The doctor will pass a thin flexible tube with a light at the end (flexible endoscope) into the nostril to look at the hypopharynx. A local anesthetic spray might be used to numb your nose and throat. You will be instructed not to eat or drink anything for an hour afterwards or until your throat is no longer numb.
If a tumor is suspected, the doctor will take a biopsy and a pathologist will examine the tissue under a microscope.
Most hypopharyngeal cancers are one of three types of squamous cell carcinomas:
- Keratinizing squamous cell carcinoma
- Non-keratinizing squamous cell carcinoma
- Undifferentiated or poorly differentiated carcinoma
The doctor may also order other tests:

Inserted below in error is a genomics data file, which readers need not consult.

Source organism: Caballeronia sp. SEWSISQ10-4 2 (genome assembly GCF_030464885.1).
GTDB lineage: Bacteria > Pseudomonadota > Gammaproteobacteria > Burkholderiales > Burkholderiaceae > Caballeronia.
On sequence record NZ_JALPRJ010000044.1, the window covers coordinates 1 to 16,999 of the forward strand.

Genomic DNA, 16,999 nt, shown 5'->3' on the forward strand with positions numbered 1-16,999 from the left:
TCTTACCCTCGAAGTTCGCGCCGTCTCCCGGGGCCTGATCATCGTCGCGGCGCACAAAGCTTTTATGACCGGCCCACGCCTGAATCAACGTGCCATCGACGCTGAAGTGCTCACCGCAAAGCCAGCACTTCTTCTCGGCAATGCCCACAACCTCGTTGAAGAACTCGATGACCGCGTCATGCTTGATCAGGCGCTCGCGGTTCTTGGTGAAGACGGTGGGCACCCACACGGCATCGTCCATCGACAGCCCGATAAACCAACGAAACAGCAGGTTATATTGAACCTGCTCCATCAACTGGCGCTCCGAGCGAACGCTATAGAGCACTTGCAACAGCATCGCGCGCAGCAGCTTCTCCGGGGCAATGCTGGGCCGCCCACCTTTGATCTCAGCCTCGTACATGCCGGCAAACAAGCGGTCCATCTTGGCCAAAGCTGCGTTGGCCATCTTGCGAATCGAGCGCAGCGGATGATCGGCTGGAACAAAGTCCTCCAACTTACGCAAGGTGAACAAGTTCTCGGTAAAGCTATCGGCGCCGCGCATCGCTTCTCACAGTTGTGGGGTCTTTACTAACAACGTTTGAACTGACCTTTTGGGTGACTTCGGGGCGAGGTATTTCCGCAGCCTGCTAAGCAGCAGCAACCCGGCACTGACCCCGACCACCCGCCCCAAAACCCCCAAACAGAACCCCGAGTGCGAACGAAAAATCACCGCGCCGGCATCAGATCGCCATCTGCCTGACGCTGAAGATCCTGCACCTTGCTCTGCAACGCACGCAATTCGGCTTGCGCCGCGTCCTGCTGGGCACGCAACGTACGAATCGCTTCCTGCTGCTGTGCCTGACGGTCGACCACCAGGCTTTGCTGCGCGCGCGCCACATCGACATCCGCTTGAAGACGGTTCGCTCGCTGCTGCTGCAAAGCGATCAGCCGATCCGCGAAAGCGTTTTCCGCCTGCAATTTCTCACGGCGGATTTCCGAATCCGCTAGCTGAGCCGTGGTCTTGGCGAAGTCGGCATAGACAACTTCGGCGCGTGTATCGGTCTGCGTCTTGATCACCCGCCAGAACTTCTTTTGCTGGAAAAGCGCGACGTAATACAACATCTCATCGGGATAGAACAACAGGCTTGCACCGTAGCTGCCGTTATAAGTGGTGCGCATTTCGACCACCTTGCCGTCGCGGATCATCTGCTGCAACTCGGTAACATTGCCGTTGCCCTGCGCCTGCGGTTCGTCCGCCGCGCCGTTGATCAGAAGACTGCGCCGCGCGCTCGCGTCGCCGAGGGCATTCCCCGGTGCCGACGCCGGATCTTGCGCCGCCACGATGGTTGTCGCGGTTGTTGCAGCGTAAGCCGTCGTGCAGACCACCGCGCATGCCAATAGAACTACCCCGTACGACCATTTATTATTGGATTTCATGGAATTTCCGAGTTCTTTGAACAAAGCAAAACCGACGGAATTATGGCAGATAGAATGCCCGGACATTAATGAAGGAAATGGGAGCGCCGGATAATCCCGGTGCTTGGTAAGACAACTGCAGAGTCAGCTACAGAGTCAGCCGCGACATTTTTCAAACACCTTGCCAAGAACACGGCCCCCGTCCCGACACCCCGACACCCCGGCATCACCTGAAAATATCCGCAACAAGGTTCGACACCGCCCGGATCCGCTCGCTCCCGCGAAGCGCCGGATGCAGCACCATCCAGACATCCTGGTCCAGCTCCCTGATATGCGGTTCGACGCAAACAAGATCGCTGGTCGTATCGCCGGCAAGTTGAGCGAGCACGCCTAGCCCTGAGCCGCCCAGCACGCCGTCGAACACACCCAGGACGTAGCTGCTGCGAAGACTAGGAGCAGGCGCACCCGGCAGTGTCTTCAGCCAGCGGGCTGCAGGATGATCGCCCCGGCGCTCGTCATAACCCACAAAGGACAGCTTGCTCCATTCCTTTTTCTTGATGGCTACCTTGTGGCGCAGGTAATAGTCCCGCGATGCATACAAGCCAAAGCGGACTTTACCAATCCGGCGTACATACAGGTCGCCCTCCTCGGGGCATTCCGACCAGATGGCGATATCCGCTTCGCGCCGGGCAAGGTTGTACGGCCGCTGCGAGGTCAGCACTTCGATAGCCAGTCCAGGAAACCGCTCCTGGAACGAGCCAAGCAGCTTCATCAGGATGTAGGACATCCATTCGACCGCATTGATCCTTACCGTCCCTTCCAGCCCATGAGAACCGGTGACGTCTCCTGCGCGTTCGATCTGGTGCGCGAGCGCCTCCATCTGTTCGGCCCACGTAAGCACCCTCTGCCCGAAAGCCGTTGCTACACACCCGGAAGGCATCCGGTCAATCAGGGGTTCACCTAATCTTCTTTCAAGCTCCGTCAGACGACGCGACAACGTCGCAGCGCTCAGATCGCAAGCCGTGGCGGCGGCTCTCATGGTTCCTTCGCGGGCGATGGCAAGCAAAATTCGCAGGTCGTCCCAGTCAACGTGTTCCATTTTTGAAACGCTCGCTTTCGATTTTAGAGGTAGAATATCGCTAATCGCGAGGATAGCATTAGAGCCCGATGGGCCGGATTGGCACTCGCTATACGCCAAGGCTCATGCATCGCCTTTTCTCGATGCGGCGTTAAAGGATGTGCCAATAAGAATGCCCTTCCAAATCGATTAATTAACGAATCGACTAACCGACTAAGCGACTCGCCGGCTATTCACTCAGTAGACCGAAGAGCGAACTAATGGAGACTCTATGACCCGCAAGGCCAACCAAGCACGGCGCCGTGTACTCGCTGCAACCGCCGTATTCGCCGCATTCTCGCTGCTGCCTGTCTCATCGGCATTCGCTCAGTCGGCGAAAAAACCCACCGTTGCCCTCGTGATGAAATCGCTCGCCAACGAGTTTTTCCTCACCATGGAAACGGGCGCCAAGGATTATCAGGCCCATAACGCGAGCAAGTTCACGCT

- Blood tests
- Imaging studies to determine if the tumor has invaded nearby tissues or other organs in the body.
- Orthopantomography (Panorex) is a panoramic X-ray of the upper and lower jaw. It shows a view from ear to ear and it helps determine if a tumor has grown into the jaw bone.
- CT scan. A special type of x-ray that makes a series of detailed pictures, with different angles, of areas inside the mouth and neck. A computer is linked to the x-ray machine. A dye may be injected into a vein or swallowed in a pill to help highlight the organs or tissues on the x-ray. This procedure is also called computed tomography, computerized tomography, or computerized axial tomography.
- MRI (magnetic resonance imaging). A machine that uses a magnet, radio waves, and a computer to make detailed pictures of areas inside the mouth and neck. This procedure is also called nuclear magnetic resonance imaging (NMRI).
- PET scan. During a positron emission tomography scan (PET), a small amount of radioactive glucose (sugar) is injected into a vein. The scanner makes computerized pictures of the areas inside the body. Cancer cells absorb more radioactive glucose than normal cells, so the tumor is highlighted on the pictures.